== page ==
After having taken part in the Maker Faire Bay Area in May, we are heading for PowerHouse Museum in Ultimo, Sydney. Two weeks later we will present our 4th Maker Faire exhibition worldwide and the 2nd one in Sydney. The event website has already posted a brief introduction. In the coming exhibition, we will focus on our just upgraded Arduino OBD-II data logger kit #3 and the new generation of OBD-II emulator and demonstrate both of them on site. Come to see the products and us if you are around!
Freematics OBD-II Emulator MK2 is world’s smallest OBD-II emulator with KWP2000, ISO9141 and CAN bus simulation. It provides a 16-pin female OBD-II port which is identical to that of a real car and responds to requests for standard OBD-II PIDs from plugged-in OBD-II compliant device. It emulates up to 6 active vehicle diagnostic trouble code (DTC) as if a real car has when encountering a component malfunction or fault. Request for VIN is also responded and the VIN can be altered.
The emulator connects to PC via USB cable and is operated via an easy-to-use software GUI. Secondary development is possible with serial TTL connector available for connection of interaction with Arduino or other embedded system with source of data (e.g. sensors).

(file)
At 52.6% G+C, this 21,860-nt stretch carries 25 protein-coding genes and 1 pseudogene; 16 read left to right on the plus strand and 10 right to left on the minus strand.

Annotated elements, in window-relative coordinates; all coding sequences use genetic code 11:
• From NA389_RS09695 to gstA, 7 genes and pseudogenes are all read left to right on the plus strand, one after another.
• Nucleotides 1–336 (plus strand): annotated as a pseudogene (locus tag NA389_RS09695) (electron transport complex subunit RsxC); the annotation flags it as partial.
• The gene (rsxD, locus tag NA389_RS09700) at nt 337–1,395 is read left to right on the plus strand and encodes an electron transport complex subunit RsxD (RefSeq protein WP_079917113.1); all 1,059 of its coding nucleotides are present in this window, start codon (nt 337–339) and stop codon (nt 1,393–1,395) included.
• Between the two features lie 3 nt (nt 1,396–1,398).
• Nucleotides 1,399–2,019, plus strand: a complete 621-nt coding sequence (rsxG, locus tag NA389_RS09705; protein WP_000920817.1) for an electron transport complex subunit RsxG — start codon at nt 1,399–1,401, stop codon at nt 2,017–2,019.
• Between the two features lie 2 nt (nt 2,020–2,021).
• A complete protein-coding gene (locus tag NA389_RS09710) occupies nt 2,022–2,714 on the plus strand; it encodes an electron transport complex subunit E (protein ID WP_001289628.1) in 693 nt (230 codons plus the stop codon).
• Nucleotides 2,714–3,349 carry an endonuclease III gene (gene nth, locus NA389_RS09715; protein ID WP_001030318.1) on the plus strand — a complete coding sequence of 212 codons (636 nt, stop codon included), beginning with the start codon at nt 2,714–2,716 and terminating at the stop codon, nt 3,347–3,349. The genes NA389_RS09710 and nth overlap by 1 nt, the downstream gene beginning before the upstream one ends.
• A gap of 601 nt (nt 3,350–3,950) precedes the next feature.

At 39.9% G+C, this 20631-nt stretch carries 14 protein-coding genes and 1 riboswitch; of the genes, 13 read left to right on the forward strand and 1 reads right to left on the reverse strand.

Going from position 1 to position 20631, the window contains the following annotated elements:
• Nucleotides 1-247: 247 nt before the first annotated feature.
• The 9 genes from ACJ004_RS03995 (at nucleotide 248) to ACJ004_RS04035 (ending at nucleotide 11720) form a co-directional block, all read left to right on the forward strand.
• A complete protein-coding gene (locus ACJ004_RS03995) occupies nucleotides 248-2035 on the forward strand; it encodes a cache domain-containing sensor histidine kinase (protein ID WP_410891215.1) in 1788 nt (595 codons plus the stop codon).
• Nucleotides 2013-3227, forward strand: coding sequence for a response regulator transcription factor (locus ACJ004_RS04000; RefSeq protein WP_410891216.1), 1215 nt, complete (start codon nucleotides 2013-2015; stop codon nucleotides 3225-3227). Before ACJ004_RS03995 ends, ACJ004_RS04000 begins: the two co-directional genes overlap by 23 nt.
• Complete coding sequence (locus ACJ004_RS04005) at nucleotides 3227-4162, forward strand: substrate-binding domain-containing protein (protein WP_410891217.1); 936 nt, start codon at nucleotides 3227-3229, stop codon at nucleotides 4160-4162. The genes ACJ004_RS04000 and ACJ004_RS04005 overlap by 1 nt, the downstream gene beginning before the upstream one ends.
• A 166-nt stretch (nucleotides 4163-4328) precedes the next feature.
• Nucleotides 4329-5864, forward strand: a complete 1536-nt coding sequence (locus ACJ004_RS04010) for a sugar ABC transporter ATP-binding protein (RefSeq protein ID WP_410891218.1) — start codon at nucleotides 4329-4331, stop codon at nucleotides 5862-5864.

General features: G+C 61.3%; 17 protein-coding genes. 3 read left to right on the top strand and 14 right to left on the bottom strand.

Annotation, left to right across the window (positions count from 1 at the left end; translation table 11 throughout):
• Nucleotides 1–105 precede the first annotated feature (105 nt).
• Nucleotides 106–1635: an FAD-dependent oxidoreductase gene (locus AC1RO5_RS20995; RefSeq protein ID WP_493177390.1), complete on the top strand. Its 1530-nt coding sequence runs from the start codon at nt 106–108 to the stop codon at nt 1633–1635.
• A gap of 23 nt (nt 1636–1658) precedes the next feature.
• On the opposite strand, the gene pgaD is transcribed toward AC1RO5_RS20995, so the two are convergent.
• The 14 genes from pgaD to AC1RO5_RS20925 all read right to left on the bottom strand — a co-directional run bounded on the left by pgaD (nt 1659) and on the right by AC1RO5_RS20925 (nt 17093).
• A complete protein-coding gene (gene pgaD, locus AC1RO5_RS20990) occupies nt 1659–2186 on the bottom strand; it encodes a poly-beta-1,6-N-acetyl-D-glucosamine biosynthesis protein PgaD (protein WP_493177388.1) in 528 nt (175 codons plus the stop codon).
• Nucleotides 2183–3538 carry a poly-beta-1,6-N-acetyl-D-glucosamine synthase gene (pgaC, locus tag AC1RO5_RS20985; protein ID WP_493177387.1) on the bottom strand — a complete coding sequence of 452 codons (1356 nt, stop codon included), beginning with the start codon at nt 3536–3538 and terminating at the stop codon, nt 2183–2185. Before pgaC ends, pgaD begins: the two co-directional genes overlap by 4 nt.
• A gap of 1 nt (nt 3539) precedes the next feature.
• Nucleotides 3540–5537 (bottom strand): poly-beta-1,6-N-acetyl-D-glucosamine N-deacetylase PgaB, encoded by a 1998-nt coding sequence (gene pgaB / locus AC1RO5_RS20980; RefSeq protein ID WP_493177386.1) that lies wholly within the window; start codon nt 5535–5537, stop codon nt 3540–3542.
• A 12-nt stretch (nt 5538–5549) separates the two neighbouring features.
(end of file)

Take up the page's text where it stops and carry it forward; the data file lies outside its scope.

Freematics OBD-II Emulator is practically useful and cost effective for OBD-II related application development on desk. Once extended with external data source, it can even be used to provide an OBD-II port for vehicles that don’t have a real one and thus existing OBD-II device/software can also work with the vehicle.
Tomorrow we will be part of the world’s biggest event for makers, the Maker Faire Bay Area! Last year in NYC, we came to the stage of Maker Faire for the first time and was deeply impressed and motivated by the event. In the following 8 months, we have done a lot towards the goal of our project. We went onto Kickstarter and got hundreds of backers after the campaign. We set up our online store for accepting orders from worldwide.We kept improving our key product, Freematics OBD-II Adapter and released V2 of it. Being in the maker movement, we are just motivated to go towards our goal while also being able to enjoy the the whole process.
We are so excited to come back to Maker Faire to show the world what we have done through the months. In this show, we will be presenting 3 major works.
- Faster OBD-II data access (up to 100Hz)
- Built-in GPS support (10Hz data update rate)
- ATMega328p as main controller (compatible with Arduino UNO)
- SPI breakout slot for communication or programming via ICSP
- MicroSD socket breakout slot for easy inserting/removing card
Freematics OBD-II Emulator V2